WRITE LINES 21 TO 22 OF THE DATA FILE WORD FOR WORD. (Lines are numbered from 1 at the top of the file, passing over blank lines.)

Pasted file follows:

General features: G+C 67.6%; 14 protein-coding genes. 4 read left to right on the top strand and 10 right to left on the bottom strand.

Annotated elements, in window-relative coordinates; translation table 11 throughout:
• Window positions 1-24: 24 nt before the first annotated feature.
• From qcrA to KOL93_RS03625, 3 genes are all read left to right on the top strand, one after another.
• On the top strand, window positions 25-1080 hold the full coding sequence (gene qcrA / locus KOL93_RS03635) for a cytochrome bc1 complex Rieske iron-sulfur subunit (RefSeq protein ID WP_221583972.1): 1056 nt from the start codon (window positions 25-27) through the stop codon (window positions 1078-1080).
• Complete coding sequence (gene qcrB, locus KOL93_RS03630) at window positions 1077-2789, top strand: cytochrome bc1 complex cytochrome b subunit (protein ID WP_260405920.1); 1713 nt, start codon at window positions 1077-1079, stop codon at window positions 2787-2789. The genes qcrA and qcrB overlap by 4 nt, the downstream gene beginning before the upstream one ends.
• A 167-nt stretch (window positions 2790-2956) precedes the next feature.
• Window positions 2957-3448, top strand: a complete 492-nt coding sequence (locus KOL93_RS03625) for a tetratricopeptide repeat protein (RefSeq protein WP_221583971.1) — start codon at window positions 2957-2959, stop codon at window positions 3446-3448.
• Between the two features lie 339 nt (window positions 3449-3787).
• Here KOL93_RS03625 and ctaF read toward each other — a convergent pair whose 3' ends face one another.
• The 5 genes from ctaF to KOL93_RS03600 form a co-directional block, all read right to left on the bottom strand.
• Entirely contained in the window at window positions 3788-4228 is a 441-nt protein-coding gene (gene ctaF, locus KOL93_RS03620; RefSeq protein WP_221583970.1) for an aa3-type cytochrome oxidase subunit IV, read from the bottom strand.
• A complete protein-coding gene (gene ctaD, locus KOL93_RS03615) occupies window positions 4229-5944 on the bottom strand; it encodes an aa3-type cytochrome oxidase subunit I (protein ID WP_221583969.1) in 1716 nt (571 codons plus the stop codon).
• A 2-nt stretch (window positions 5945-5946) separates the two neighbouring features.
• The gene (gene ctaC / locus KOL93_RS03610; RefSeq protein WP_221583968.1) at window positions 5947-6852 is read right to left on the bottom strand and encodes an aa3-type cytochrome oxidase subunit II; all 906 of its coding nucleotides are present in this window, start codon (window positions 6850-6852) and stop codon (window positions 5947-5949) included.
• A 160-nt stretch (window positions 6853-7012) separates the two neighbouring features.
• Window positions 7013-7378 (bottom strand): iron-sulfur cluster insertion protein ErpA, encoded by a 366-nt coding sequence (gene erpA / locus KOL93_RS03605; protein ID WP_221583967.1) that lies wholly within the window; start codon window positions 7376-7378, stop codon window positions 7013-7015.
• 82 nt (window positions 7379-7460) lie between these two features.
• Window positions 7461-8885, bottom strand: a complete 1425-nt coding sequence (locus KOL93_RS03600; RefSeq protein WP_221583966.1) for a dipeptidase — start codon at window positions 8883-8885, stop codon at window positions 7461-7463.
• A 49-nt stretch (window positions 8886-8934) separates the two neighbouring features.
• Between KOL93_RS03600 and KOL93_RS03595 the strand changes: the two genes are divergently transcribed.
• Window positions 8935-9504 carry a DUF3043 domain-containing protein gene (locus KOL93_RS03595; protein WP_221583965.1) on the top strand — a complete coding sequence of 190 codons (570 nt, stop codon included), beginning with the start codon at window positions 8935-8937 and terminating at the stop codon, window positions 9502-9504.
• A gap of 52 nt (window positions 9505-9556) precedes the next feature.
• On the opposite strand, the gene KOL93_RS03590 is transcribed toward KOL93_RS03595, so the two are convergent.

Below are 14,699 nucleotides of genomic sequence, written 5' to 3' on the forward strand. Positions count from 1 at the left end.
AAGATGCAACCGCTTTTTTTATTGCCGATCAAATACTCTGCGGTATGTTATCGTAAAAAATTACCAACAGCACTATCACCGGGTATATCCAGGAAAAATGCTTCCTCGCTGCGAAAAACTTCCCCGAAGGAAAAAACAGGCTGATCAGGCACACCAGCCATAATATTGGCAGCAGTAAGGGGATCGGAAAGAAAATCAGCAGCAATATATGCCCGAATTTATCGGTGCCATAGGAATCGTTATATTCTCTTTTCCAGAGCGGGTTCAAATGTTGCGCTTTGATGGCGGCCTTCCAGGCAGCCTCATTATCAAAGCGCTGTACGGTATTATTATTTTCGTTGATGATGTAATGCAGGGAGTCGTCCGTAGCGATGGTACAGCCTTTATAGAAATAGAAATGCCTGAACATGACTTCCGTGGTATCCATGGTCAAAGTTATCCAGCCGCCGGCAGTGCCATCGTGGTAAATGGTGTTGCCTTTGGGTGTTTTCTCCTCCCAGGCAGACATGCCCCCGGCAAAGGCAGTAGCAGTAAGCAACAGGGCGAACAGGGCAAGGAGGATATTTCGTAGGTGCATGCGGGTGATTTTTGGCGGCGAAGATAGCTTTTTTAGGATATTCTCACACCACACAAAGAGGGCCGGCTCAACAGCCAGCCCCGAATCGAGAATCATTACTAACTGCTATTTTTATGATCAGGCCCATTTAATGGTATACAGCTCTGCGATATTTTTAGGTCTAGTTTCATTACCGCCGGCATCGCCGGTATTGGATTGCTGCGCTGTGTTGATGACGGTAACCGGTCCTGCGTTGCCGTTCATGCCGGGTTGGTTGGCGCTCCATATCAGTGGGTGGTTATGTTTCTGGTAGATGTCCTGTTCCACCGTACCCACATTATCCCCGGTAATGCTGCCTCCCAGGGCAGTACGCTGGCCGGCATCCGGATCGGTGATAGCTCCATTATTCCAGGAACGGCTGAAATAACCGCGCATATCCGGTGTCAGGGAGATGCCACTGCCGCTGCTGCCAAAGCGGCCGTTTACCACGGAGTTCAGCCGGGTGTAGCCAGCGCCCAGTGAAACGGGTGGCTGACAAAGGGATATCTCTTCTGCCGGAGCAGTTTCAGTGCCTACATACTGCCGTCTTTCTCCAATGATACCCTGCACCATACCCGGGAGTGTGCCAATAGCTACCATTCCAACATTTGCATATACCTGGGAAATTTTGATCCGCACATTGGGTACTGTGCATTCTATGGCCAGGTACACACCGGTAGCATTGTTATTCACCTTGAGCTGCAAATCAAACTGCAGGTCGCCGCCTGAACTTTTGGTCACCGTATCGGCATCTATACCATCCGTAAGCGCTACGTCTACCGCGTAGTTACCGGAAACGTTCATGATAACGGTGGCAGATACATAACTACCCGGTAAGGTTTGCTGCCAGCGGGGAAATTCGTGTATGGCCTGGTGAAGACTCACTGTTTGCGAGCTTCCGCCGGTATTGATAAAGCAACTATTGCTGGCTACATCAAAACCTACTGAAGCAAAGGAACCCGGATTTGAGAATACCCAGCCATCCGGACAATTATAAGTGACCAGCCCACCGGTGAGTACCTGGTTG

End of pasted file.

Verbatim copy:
• Between KOL93_RS03600 and KOL93_RS03595 the strand changes: the two genes are divergently transcribed.
• Window positions 8935-9504 carry a DUF3043 domain-containing protein gene (locus KOL93_RS03595; protein WP_221583965.1) on the top strand — a complete coding sequence of 190 codons (570 nt, stop codon included), beginning with the start codon at window positions 8935-8937 and terminating at the stop codon, window positions 9502-9504.